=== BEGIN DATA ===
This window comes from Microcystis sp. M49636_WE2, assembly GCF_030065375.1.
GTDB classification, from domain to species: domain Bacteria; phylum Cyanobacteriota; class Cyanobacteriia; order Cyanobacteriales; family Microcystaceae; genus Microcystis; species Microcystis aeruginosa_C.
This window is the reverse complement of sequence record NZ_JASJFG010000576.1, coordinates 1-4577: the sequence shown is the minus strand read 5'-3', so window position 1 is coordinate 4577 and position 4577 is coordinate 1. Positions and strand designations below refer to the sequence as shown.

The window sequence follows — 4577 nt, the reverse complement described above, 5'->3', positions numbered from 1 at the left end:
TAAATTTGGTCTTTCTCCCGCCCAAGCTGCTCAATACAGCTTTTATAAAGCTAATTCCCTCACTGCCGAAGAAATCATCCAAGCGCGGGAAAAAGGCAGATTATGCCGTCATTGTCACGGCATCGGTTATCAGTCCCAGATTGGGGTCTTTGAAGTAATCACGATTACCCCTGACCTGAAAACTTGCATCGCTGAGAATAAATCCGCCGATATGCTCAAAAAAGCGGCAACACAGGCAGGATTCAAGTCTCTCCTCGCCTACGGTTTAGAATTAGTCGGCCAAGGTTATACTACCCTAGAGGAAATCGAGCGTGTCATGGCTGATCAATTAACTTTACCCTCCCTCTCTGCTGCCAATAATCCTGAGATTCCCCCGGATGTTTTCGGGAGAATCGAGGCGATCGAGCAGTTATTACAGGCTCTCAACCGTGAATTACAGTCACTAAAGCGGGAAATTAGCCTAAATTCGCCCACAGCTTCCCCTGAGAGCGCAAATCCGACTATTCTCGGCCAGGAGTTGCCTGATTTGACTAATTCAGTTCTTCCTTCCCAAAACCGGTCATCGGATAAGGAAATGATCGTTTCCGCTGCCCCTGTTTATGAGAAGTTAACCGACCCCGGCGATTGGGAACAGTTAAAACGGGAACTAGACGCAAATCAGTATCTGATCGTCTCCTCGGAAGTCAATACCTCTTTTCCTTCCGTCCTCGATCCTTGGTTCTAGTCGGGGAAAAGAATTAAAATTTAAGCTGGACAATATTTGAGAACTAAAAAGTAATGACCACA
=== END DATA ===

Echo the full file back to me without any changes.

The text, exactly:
This window comes from Microcystis sp. M49636_WE2, assembly GCF_030065375.1.
GTDB classification, from domain to species: domain Bacteria; phylum Cyanobacteriota; class Cyanobacteriia; order Cyanobacteriales; family Microcystaceae; genus Microcystis; species Microcystis aeruginosa_C.
This window is the reverse complement of sequence record NZ_JASJFG010000576.1, coordinates 1-4577: the sequence shown is the minus strand read 5'-3', so window position 1 is coordinate 4577 and position 4577 is coordinate 1. Positions and strand designations below refer to the sequence as shown.

The window sequence follows — 4577 nt, the reverse complement described above, 5'->3', positions numbered from 1 at the left end:
TAAATTTGGTCTTTCTCCCGCCCAAGCTGCTCAATACAGCTTTTATAAAGCTAATTCCCTCACTGCCGAAGAAATCATCCAAGCGCGGGAAAAAGGCAGATTATGCCGTCATTGTCACGGCATCGGTTATCAGTCCCAGATTGGGGTCTTTGAAGTAATCACGATTACCCCTGACCTGAAAACTTGCATCGCTGAGAATAAATCCGCCGATATGCTCAAAAAAGCGGCAACACAGGCAGGATTCAAGTCTCTCCTCGCCTACGGTTTAGAATTAGTCGGCCAAGGTTATACTACCCTAGAGGAAATCGAGCGTGTCATGGCTGATCAATTAACTTTACCCTCCCTCTCTGCTGCCAATAATCCTGAGATTCCCCCGGATGTTTTCGGGAGAATCGAGGCGATCGAGCAGTTATTACAGGCTCTCAACCGTGAATTACAGTCACTAAAGCGGGAAATTAGCCTAAATTCGCCCACAGCTTCCCCTGAGAGCGCAAATCCGACTATTCTCGGCCAGGAGTTGCCTGATTTGACTAATTCAGTTCTTCCTTCCCAAAACCGGTCATCGGATAAGGAAATGATCGTTTCCGCTGCCCCTGTTTATGAGAAGTTAACCGACCCCGGCGATTGGGAACAGTTAAAACGGGAACTAGACGCAAATCAGTATCTGATCGTCTCCTCGGAAGTCAATACCTCTTTTCCTTCCGTCCTCGATCCTTGGTTCTAGTCGGGGAAAAGAATTAAAATTTAAGCTGGACAATATTTGAGAACTAAAAAGTAATGACCACA